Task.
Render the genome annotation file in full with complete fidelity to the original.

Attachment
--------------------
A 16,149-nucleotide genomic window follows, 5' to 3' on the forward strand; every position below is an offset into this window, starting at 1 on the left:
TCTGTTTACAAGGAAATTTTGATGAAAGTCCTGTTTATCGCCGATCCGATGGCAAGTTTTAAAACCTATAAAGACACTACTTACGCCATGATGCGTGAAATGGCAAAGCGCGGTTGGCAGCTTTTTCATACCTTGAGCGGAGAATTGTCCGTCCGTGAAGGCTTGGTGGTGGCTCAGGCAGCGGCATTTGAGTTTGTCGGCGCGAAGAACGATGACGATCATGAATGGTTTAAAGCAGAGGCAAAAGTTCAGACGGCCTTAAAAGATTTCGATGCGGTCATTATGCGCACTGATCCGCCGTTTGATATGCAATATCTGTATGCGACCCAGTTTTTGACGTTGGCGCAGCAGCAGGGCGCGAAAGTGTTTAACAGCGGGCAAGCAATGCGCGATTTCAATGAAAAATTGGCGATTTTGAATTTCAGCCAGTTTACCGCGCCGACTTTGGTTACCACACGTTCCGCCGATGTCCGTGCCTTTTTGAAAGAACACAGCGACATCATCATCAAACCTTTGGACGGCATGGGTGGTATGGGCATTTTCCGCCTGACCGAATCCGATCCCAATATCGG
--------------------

A 16,149-nucleotide genomic window follows, 5' to 3' on the forward strand; every position below is an offset into this window, starting at 1 on the left:
TCTGTTTACAAGGAAATTTTGATGAAAGTCCTGTTTATCGCCGATCCGATGGCAAGTTTTAAAACCTATAAAGACACTACTTACGCCATGATGCGTGAAATGGCAAAGCGCGGTTGGCAGCTTTTTCATACCTTGAGCGGAGAATTGTCCGTCCGTGAAGGCTTGGTGGTGGCTCAGGCAGCGGCATTTGAGTTTGTCGGCGCGAAGAACGATGACGATCATGAATGGTTTAAAGCAGAGGCAAAAGTTCAGACGGCCTTAAAAGATTTCGATGCGGTCATTATGCGCACTGATCCGCCGTTTGATATGCAATATCTGTATGCGACCCAGTTTTTGACGTTGGCGCAGCAGCAGGGCGCGAAAGTGTTTAACAGCGGGCAAGCAATGCGCGATTTCAATGAAAAATTGGCGATTTTGAATTTCAGCCAGTTTACCGCGCCGACTTTGGTTACCACACGTTCCGCCGATGTCCGTGCCTTTTTGAAAGAACACAGCGACATCATCATCAAACCTTTGGACGGCATGGGTGGTATGGGCATTTTCCGCCTGACCGAATCCGATCCCAATATCGG